Further aircraft were acquired as spares and stored at Davis Monthan aka “Boneyard” in Arizona. These included 11 ex-USAF F-111A/Fs and G models airfames.

The RAAF was able to use the F-111 capabilities over 37years to ensure it was at the tip of the spear in defence of Australia. Upgrades to self defence, weapons, airframes, engines and attack/navigation enabled it to strike harder and more accurate. From dumb bombs to smart bombs – all within a few years in the late 1970s/early 1980s changed the way the RAAF operated the F-111.

Sadly these upgrades couldn’t stop it from being retired one day.
Aging issues, cost of spares and maintaining the jets soon became clear it needed to be replaced.
In 2006 this decision was taken to confirm a replacement strike aircraft and 24 x F/A-18 Super Hornets were ordered as a stop gap for the F-35 Lightning.
(Many people will know the RAAF has already had experience in stop gap aircraft. The F-4E Phantoms of 1970-73 were a stop gap Canberra replacement while the RAAF was waiting for the delayed F-111s to arrive).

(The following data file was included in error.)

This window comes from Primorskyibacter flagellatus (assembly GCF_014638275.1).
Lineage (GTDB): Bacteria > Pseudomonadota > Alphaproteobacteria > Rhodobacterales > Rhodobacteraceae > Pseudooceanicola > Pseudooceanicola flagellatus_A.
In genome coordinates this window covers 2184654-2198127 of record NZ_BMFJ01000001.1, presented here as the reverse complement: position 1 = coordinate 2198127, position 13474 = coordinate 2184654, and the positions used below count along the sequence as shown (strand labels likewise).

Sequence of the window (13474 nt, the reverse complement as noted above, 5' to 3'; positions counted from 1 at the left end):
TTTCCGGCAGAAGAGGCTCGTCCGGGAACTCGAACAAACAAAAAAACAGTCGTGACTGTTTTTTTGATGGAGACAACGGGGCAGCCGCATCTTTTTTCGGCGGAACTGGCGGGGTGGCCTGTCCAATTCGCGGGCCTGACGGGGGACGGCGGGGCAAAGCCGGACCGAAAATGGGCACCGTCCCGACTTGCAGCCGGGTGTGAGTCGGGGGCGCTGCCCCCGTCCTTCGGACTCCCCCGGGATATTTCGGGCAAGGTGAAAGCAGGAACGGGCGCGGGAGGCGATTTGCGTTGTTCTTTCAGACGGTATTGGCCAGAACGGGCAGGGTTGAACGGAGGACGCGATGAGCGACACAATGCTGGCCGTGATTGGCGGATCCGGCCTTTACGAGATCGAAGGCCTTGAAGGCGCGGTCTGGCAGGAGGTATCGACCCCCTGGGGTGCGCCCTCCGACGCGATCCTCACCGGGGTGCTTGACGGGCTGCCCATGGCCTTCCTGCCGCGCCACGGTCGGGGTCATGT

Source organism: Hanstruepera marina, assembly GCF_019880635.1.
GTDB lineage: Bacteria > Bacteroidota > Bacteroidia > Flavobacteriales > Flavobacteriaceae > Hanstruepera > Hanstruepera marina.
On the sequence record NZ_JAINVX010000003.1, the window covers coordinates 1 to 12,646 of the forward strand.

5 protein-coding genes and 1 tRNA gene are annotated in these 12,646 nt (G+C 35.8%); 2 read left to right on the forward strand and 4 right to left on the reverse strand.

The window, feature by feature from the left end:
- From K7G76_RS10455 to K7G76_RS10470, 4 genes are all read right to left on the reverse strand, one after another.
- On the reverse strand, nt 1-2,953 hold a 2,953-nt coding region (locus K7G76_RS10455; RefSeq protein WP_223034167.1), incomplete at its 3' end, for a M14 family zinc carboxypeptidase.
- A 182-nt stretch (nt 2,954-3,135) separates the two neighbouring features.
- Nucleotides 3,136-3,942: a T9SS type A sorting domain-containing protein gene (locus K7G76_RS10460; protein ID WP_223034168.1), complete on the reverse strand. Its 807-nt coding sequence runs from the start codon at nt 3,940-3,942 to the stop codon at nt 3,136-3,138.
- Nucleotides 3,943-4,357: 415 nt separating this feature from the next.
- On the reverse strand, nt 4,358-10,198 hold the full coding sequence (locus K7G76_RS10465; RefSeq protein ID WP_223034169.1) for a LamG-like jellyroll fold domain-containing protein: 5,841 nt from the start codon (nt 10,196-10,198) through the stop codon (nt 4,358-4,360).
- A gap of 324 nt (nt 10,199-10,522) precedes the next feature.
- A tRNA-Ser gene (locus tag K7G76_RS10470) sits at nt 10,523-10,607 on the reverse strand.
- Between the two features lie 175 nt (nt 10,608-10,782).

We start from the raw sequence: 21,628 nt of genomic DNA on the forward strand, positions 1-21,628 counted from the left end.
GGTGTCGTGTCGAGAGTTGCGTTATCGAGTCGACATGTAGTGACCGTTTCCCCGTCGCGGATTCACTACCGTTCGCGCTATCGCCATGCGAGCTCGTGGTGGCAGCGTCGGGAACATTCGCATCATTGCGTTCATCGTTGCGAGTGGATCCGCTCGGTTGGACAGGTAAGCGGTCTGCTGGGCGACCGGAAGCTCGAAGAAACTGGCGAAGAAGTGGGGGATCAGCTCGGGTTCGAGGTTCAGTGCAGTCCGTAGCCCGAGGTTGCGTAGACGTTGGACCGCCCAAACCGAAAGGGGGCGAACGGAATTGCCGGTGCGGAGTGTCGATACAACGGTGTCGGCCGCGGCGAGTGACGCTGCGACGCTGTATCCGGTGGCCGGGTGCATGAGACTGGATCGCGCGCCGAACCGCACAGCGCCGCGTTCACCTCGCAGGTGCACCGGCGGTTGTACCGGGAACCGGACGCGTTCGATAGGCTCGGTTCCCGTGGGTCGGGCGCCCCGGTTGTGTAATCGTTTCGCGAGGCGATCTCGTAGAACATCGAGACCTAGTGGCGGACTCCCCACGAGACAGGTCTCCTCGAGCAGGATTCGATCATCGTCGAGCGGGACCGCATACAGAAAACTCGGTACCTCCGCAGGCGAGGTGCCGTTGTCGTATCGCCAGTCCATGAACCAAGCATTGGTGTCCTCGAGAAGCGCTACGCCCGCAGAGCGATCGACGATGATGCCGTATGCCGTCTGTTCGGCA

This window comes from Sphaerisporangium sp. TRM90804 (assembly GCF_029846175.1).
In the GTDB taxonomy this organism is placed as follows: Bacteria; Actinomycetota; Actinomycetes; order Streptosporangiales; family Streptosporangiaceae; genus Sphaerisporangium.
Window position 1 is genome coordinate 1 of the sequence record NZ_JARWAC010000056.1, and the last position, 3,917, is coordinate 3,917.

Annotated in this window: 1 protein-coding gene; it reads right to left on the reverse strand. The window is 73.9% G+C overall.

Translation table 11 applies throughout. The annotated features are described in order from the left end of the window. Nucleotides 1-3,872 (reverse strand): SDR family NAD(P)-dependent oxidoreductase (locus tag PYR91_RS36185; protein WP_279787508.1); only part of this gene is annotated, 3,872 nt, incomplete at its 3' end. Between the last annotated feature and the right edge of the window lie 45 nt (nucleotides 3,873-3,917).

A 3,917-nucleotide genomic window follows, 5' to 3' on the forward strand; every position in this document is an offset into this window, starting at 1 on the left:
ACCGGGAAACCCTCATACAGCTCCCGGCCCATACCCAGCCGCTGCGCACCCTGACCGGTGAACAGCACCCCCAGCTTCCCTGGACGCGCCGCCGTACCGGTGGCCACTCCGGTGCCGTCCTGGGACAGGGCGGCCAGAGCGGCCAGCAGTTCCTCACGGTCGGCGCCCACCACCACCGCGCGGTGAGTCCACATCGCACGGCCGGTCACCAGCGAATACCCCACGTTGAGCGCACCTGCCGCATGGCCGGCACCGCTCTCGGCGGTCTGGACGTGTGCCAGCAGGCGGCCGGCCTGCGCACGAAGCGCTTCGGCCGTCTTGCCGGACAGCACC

It should be remembered that the F-111 was noted for flying low level operations and this meant the RAAF had to train for low level operations. Practicing for the low level warfare meant losses could be a possibility at any time. Over the years the RAAF sadly lost five crews in 8 crashes. These crashes occurred in seven F-111Cs and one F-111G at various locations in Australia and Asia. The crews were honored at Pig Tales with a solemn memorial service.
These people deserve the full respect of the public in Australia.

I was given the rare privilege to attend the F-111 retirement event as a photo journalist to record for the Australian Pilot magazine this major event in Australian aviation history. My webpage is also another outlet to record the passing of a unique event.

(*For all images on the page please click them to view more detail)

On December 2 and 3 2010 the RAAF held a 2 day event to mark the end of an era in a big way to ensure the aircraft fleet was given its due credit. Behind the aircraft image – are all the personnel who have worked on the project/F-111 fleet since early 1960s. This was hundreds of of aircrews and thousands of ground personnel over 37years.

On December 2, a RAAF base ceremony was held at RAAF Amberley in which Chief of Air Force Air Marshall Mark Binskin, Air Commander Australia AVM Mark Skidmore, Deputy Chief of Air Force AVM Geoffrey Brown, OC 82 WG GPCAPT Steve Roberton, CO 6 Sqn WGCDR Michael Gray CO 1 Sqn and WGCDR Glen Braz were present.